|6289354||System and method for similarity searching in high-dimensional data space||2001-09-11||Aggarwal et al.||707/104.1|
|6026180||Method and apparatus for compression and decompression of color data||2000-02-15||Wittenstein et al.||382/166|
|5953463||Image processing method and image processing apparatus||1999-09-14||Tanaka et al.||382/298|
|5617486||Continuous reference adaptation in a pattern recognition system||1997-04-01||Chow et al.||382/181|
|5408541||Method and system for recognizing targets at long ranges||1995-04-18||Sewell||382/291|
|5305395||Exhaustive hierarchical near neighbor operations on an image||1994-04-19||Mahoney et al.||382/205|
|4004852||Integrated automatic ranging device for optical instruments||1977-01-25||Pentecost||356/3.15|
This invention relates to digital image processing, and specifically to a method for determining, in an approximate manner, a point closest to a target value.
Sometimes it is desirable to find the closest point in a sample of points to an arbitrary point in high dimensional space. In many cases, an approximate value is sufficient, particularly n the field of image processing where speed is a consideration.
One example of such a case is scaling a palletized bitmap image using bilinear or trilinear scaling. In this example, desired color RGB values are computed and an efficient means must be found to obtain the nearest color in the limited existing palette of RGB values. In this case, one is looking for the closest point in three dimensions.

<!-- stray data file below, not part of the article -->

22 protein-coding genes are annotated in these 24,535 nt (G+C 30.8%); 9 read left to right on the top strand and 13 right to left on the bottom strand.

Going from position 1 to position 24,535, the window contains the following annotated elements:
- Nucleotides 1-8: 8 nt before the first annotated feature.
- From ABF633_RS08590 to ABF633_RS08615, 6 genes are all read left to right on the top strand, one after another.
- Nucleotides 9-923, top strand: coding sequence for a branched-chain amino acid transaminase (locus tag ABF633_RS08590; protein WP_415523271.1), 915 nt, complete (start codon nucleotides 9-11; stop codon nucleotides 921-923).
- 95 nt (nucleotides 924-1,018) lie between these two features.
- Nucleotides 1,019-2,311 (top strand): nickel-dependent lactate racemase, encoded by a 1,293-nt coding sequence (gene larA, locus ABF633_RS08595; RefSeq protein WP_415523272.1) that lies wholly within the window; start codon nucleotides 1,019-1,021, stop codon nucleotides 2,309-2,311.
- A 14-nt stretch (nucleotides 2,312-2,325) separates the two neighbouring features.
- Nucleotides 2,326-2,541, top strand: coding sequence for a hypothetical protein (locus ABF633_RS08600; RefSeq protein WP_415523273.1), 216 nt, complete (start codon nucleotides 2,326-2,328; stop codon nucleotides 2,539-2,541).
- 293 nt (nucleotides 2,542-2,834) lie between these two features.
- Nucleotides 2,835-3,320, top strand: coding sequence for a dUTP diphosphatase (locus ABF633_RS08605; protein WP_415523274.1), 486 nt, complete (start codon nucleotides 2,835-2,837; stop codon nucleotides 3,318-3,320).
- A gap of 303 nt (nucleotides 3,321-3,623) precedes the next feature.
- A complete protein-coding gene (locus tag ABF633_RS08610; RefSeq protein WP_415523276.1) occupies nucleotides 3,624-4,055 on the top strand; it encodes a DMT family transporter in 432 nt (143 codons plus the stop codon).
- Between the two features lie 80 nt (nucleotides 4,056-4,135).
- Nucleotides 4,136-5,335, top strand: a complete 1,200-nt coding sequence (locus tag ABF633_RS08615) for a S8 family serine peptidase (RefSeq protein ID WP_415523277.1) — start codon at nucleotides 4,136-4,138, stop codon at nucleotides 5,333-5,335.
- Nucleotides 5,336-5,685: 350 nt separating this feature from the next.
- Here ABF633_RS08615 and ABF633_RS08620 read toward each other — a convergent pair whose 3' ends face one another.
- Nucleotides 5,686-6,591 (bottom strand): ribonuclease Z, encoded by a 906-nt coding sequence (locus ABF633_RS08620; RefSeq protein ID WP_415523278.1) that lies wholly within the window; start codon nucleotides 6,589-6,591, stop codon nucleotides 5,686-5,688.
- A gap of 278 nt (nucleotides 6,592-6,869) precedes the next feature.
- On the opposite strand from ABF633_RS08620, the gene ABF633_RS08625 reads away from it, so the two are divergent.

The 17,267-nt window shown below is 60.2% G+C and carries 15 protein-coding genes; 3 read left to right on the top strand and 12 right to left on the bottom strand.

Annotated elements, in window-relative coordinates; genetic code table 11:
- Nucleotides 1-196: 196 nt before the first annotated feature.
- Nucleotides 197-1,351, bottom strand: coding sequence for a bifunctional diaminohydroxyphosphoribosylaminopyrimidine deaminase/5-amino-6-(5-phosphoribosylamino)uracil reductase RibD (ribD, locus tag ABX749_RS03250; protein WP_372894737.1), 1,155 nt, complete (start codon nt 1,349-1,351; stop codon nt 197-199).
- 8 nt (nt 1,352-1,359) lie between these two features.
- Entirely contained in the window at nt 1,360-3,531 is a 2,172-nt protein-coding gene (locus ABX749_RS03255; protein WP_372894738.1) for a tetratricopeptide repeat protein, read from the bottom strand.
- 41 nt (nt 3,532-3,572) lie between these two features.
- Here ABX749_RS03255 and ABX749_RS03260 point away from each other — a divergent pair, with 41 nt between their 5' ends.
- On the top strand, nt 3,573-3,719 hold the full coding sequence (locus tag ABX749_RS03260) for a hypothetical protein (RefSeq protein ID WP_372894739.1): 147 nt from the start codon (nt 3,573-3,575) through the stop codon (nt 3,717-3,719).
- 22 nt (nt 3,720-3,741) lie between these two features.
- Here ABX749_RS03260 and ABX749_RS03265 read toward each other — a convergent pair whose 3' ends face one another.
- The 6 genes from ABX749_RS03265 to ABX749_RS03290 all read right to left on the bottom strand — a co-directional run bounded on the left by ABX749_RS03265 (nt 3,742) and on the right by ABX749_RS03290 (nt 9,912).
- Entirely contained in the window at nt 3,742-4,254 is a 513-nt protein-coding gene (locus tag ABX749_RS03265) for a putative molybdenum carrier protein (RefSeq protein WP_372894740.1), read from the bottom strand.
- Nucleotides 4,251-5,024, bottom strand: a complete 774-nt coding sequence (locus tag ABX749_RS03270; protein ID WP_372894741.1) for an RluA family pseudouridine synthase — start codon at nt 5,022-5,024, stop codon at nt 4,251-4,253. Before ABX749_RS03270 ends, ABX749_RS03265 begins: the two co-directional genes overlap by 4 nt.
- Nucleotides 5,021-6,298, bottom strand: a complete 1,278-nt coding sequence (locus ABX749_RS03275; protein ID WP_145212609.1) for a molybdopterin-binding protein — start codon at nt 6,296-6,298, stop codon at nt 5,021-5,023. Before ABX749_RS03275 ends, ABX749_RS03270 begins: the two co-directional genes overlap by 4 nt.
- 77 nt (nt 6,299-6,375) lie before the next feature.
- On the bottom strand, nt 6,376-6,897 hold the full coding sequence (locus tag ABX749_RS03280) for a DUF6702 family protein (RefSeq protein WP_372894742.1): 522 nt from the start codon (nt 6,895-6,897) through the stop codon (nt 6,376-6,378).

Another example is the idea of image compression, or upscaling, where there is a large library of 8×8 pixel block layouts. For compression, the image is divided into 8×8 pixel blocks, and a search is conducted for the nearest match in a 64-dimensional space from the library sample. Once found, the entire 8×8 block can be represented by an offset value into the library rather than 64 individual RGB values, giving a 64-1 lossy compression.
The most common method of obtaining the closest point is to use the formula for determining Euclidean distance and extrapolating it out to the number of dimensions required.
This calculation takes the form of:
where N is the number of dimensions and L is the distance.
This calculation must be done for each sample, determining the distance for each sample and then comparing the distance until the closest point is located. This method is accurate, but slow, particularly in multi-dimensional systems with large sample sizes. The method requires a large number of multiplications, which, on present-day computers, are generally slower than additions.
There are other methods, such as the use of Octrees or binary space partitioning, which generally provide fast searches, but which require a significant amount of preprocessing. This technique is not suitable for cases in which the sample is dynamically changing, or in cases where only a limited number of searches are needed.
A somewhat similar algorithm which is used extensively for nearest neighbor determination, generally in 3-dimensional space, is Octree Quantization which utilizes preprocessing of the sample to gain speed. The intention of Octree is very similar, although the technique is essentially different. A reference to this is in “Graphics Gems,” Volume I, Chapter IV, Color Quantization by Octree Quantization, by Gervautz and Purgathofer